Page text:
Wonder Woman Movie Review

There has been a lot of anticipation and curiosity leading up to DC’s WONDER WOMAN.  After MAN OF STEEL, BATMAN V SUPERMAN: DAWN OF JUSTICE, and SUICIDE SQUAD, will DC finally make a movie worth watching?  Will the first big budget feature film with a female superhero as the lead be successful?  The answer on both accounts is, YES!  But… it’s not as resounding as you may have heard or even what many of my colleagues are saying.

Lets begin with the positives. The best thing about WONDER WOMAN is Wonder Woman! Gal Gadot is perfectly cast as the Amazon Princess. She’s strong, confident, charismatic, has a natural sense of humor and most importantly she has the heart of a hero.  The story actually utilizes this idea of not just making the character Super, but also a Hero.  On more than a couple of occasions, the film gives the audience that “hero moment.” A moment that has sorely been missing from previous DC films, where the audience can cheer or have a sense of an emotional response, not just to the action on screen but also from the decision to do that action because it is the right thing.

Wonder Woman

Raised on a remote paradise island filled only with women, Diana / Wonder Woman (Gal Gadot) is the Princess of the Amazons and the only child.  Trained as a warrior, Diana is unaware of her power and true identity, which has been shrouded in mystery and kept hidden from her until a U.S. military pilot, Steve Trevor (Chris Pine), crashes his plane in the surrounding sea.  After Diana rescues him, Steve tells them of the massive conflict and World War happening around them. Diana is compelled to go with Steve to stop the war to end all wars and fulfill her destiny.

DC is learning from its previous mistakes.  For one, humor actually plays a part in WONDER WOMAN.  Things feel lighter like people actually enjoy living in this comic book world.  Brighter colors and a bit more personality is infused into the story.  Another strong casting choice was choosing Chris Pine as Steve Trevor, the American spy with a good heart and a playful sense of humor.  He also happens to be the first man Diana has ever laid eyes on.  Pine is the perfect “average man” route through which the audience can learn more about Wonder Woman.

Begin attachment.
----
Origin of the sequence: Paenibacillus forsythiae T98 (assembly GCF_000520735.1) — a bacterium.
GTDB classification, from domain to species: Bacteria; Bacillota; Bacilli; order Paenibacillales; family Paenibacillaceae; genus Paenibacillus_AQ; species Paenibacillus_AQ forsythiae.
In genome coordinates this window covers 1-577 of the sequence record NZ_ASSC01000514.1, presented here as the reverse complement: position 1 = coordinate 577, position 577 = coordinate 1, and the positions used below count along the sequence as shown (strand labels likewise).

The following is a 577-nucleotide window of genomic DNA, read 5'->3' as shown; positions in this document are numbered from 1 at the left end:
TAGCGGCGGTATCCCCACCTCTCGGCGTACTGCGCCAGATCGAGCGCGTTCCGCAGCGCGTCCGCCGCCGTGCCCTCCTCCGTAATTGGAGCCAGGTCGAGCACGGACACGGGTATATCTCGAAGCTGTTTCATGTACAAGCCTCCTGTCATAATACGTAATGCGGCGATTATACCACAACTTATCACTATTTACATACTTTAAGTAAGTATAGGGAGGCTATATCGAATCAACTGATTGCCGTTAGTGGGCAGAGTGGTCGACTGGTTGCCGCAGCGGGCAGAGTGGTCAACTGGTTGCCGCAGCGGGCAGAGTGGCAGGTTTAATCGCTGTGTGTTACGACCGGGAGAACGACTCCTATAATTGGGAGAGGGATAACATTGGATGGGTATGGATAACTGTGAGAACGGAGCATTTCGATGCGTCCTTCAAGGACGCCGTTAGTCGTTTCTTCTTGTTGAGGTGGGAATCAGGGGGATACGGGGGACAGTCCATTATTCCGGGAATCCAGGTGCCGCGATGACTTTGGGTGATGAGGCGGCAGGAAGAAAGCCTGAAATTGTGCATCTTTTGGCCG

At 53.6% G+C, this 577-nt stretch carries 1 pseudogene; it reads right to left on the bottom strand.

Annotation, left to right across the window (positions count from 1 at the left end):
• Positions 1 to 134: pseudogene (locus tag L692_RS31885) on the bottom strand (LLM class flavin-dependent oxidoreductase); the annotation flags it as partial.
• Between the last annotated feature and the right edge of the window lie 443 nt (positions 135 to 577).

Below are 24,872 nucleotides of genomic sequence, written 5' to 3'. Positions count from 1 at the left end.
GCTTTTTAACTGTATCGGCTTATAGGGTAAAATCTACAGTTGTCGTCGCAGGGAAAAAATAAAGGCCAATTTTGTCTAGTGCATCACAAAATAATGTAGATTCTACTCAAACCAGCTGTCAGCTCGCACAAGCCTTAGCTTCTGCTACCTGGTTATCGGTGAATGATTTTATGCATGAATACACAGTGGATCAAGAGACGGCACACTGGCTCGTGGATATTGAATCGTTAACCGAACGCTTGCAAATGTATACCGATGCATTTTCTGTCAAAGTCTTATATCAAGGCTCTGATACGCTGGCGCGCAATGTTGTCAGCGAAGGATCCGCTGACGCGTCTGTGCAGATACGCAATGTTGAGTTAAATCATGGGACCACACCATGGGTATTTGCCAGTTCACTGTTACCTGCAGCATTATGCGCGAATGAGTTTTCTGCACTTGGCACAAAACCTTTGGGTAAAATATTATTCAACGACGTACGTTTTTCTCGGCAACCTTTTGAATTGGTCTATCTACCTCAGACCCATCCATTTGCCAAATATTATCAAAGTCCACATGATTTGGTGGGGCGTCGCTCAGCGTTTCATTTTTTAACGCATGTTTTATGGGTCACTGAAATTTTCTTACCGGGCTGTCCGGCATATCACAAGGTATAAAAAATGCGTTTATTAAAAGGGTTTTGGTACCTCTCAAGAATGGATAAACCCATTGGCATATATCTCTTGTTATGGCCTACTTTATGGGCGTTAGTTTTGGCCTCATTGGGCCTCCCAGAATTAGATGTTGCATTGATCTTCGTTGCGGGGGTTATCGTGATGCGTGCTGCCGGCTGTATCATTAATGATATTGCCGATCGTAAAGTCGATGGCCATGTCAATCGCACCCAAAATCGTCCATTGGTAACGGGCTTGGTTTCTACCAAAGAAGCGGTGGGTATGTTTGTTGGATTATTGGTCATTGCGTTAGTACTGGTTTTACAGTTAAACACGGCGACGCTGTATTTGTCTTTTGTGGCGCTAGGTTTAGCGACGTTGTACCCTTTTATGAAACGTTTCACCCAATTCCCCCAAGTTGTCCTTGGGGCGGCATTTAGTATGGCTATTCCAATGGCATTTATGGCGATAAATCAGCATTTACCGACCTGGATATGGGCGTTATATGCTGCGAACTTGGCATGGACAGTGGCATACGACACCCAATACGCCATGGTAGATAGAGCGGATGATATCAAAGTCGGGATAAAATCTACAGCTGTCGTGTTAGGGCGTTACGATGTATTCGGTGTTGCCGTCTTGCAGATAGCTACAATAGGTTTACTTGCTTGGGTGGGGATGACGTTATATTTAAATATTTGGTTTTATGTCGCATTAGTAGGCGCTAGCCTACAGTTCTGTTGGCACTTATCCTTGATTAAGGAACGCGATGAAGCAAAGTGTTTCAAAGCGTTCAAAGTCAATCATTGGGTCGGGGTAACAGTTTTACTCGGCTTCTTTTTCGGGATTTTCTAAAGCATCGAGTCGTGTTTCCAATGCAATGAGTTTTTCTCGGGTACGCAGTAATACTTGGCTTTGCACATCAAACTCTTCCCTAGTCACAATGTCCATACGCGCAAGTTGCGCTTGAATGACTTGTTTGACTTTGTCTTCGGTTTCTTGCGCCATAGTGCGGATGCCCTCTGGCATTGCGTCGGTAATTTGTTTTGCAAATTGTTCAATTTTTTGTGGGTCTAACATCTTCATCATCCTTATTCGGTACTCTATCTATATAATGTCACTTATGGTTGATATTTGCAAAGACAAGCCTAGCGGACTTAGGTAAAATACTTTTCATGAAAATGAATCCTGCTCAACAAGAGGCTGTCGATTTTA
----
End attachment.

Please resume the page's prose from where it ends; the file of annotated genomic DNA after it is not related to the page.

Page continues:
Gal Gadot in Wonder Woman

Placing a female eye in the director chair with Patty Jenkins (MONSTER) was a smart move by the studio. While the film doesn’t fully alleviate that pesky male gaze in cinema, it definitely is another step in the right direction.  In a way, WONDER WOMAN is the first of its kind with a strong female superhero as the film’s protagonist and a female as the big budget picture’s director. Unfortunately the story, action and all around superhero movie feel, while positive, is still very familiar.

While it is terrific to finally have a female representation who is carrying the picture in a superhero film worth rooting for, it would be dishonest to fool ourselves into believing this is an amazing cinematic achievement. WONDER WOMAN is waaaaaay too long.  At 141 minutes, I found myself restless several times. That’s not to say that the film isn’t engaging, it’s simply unnecessarily excessive. Marvel has made a point of trying to keep their films at two hours, which DC should take note.  Twenty minutes of stretched dialogue or extended scenes could have easily been trimmed and tightened.  While sometimes visually effective, slow motion and special effects linger a bit more than they should.  Ultimately this goes back to the time issue which is the films biggest deterrent.

Gal Gadot in Wonder Woman

WONDER WOMAN is definitely DC’s best film among the recent crop of combined storylines through its extended universe. But that’s not saying much. It’s even better or on par with a handful of Marvel films. For the record, I don’t think all of them are all that great either.  For comparison, WONDER WOMAN (sorry, no after credit scenes) has a sort of THOR plus CAPTAIN AMERICA: THE FIRST AVENGER vibe to it.  But those came out in 2011 when this giant superhero universe was still fairly fresh.  Ranking among recent films, I might compare my enjoyment level to DOCTOR STRANGE or ANT-MAN, which were not great but passable entertainment.  What you think of any of these four films might be similar to what you think of this one – If you love them, then you’re in for a treat.  While generally good, most of these films are feeding the beast of superhero fatigue that I continue to get a wave of outside of the occasional GUARDIANS OF THE GALAXY or AVENGERS film.  Still, WONDER WOMAN gets a small step up (or perhaps giant leap for woman kind and film lovers alike) by achieving a long overdo accomplishment as the best and first truly successful female driven superhero film.


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